Pubdate: Tue, 27 Nov 2001
Source: Scotsman (UK)
Copyright: The Scotsman Publications Ltd 2001
Author: Frank Urquhart


THE prosperity of Europe's oil capital has led to a massive upsurge in
the use of cocaine, heroin and other hard drugs among Aberdonians, it
was revealed yesterday.

Drug agency workers are increasingly concerned that the number of
wealthy addicts seeking help through normal channels may represent
only the tip of an iceberg of drug addiction among Aberdeen's

The fears about the scale of drug abuse among the affluent population
have been highlighted in a new draft strategy published by the
Aberdeen City Drug Action Team. It reveals that one of the major
problems facing workers in assessing the true extent of the city's
drug scourge is the fact that many drug abusers may be seeking help
from the private sector, rather than through community-based and
government services.

The strategy states: "There is widespread recognition that Aberdeen
has a substantial drug problem, which can be damaging not only to
individuals and their families, but also the wider community. Not only
do these communities suffer from the deaths and health problems caused
by drugs, but they also feel the effects of crime from drug misuse."

The report continues: "Drug use is often associated with poverty and
social exclusion, but this can be misleading. Aberdeen is rightly seen
as a prosperous city and yet has the third-largest rate of
drug-related offences of local authority areas in Scotland.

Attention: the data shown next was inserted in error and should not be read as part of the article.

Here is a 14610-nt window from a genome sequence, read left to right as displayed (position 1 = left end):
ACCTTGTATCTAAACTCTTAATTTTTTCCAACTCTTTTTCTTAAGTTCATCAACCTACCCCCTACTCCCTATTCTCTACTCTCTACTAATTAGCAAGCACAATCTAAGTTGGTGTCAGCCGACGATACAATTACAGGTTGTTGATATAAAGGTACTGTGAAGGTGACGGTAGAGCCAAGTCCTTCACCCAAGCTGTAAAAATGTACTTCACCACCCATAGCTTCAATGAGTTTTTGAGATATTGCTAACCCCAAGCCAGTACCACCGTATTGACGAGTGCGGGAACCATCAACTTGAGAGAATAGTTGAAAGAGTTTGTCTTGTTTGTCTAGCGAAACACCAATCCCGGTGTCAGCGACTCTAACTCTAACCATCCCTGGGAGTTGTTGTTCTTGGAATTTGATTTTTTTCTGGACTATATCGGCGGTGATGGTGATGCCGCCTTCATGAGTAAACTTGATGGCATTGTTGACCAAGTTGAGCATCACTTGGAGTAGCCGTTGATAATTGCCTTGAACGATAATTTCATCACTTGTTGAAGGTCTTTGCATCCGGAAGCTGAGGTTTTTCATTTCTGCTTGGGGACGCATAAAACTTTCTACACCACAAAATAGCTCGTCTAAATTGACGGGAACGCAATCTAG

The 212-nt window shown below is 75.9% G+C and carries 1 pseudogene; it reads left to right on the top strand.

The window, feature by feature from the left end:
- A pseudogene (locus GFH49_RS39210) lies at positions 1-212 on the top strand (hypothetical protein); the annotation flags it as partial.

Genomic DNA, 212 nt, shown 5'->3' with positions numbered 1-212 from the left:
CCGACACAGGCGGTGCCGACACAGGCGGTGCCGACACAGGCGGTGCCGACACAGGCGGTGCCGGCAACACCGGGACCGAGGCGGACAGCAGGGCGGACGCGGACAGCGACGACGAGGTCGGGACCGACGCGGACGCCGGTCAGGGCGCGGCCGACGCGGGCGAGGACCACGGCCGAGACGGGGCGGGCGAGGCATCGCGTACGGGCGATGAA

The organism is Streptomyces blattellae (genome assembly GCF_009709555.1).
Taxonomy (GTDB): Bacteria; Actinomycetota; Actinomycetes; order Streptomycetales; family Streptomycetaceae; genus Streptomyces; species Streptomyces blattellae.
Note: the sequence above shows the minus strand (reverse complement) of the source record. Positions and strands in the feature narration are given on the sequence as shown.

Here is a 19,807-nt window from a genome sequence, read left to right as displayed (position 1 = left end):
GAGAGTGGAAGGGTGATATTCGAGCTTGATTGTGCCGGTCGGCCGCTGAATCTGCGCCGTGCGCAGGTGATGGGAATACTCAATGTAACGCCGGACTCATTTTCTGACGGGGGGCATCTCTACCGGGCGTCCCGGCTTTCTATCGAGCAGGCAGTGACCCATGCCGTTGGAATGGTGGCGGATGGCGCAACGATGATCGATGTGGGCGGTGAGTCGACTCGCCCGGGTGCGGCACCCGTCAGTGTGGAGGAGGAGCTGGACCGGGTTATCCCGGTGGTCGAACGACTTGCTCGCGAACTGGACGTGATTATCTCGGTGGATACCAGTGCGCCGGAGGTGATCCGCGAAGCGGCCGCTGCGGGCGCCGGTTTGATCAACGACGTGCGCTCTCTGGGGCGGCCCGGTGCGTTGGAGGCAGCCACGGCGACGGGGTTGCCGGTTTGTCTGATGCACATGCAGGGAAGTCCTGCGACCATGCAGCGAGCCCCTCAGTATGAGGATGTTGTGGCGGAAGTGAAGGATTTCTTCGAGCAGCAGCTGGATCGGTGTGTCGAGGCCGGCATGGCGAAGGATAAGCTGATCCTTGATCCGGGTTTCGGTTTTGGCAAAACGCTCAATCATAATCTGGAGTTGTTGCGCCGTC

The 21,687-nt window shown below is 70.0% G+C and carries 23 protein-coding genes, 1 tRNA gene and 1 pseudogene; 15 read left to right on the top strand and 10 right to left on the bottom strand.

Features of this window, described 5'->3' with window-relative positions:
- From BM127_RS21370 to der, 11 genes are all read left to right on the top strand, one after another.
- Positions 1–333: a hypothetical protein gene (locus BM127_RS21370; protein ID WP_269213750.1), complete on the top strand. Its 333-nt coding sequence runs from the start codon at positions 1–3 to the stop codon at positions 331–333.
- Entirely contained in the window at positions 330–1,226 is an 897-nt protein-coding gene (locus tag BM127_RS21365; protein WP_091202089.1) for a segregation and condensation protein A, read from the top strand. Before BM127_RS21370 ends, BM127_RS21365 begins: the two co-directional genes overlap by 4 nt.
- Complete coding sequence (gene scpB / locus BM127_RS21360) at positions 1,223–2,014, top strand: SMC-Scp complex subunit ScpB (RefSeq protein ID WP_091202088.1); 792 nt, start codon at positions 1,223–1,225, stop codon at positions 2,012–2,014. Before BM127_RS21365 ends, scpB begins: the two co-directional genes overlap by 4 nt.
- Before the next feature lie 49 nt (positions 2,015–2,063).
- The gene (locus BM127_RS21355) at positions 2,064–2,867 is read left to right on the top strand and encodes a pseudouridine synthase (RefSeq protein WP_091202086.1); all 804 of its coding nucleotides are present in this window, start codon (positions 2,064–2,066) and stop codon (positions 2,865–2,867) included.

"The profile of users in Aberdeen also reflects this affluence, with a
relatively large population of drug users in employment, highlighting
the importance of drug issues in the workplace.

"In more affluent communities within the city, the prevalence of this
problem can be hidden. Our recognised data systems do not reflect
individuals who access private healthcare."

Grahame Cronkshaw, the substance abuse policy manager for NHS
Grampian, told The Scotsman that almost 50 per cent of the city's drug
addicts who seek help through the NHS were in employment.

Twenty-one per cent were in long-term employment and 27 per cent had
been employed for less than a year, compared with 9 and 11 per cent in
Glasgow, and 11 and 12 per cent in Edinburgh.

The figure is even higher in Aberdeenshire, with 34 per cent of
addicts in long-term employment and 29 per cent employed less than one

Mr Cronkshaw said: "We have a high level of people in employment,
although some of that employment may be very casual and of a very low
skill base.

"But what we don't know about are those who are not coming through the
NHS system and are going into private health care.

"We have very little data on them. There may be people in very good
jobs, living in affluent areas of the city, who are receiving private

Mr Cronkshaw continued: "Drugs affect all parts of the social
spectrum. It particularly affects those that have no job and no stable
home and nothing to fight back with once they are down. If you are a
famous footballer or film star with drug problems you can go off to
Barbados for months and relax. But you can't do that if you stay in

Stan Smith, the assistant director of social work with Aberdeen City
Council, agreed there could be a hidden population of well-heeled drug
addicts within the city.

He said: "It is difficult to get any handle on the actual

"But what is unusual about Aberdeen is that, relatively speaking,
there is a higher percentage of drug users in employment than is the
case in other areas of Scotland.

"That is linked to the high levels of employment and the relative
affluence of the city.

"There are people who are taking drugs but also holding down good
jobs. It is the same with alcohol."

Mr Smith added: "The problem we face is that, because they are not
coming into the system, it is very hard to deal with the problem."
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MAP posted-by: Richard Lake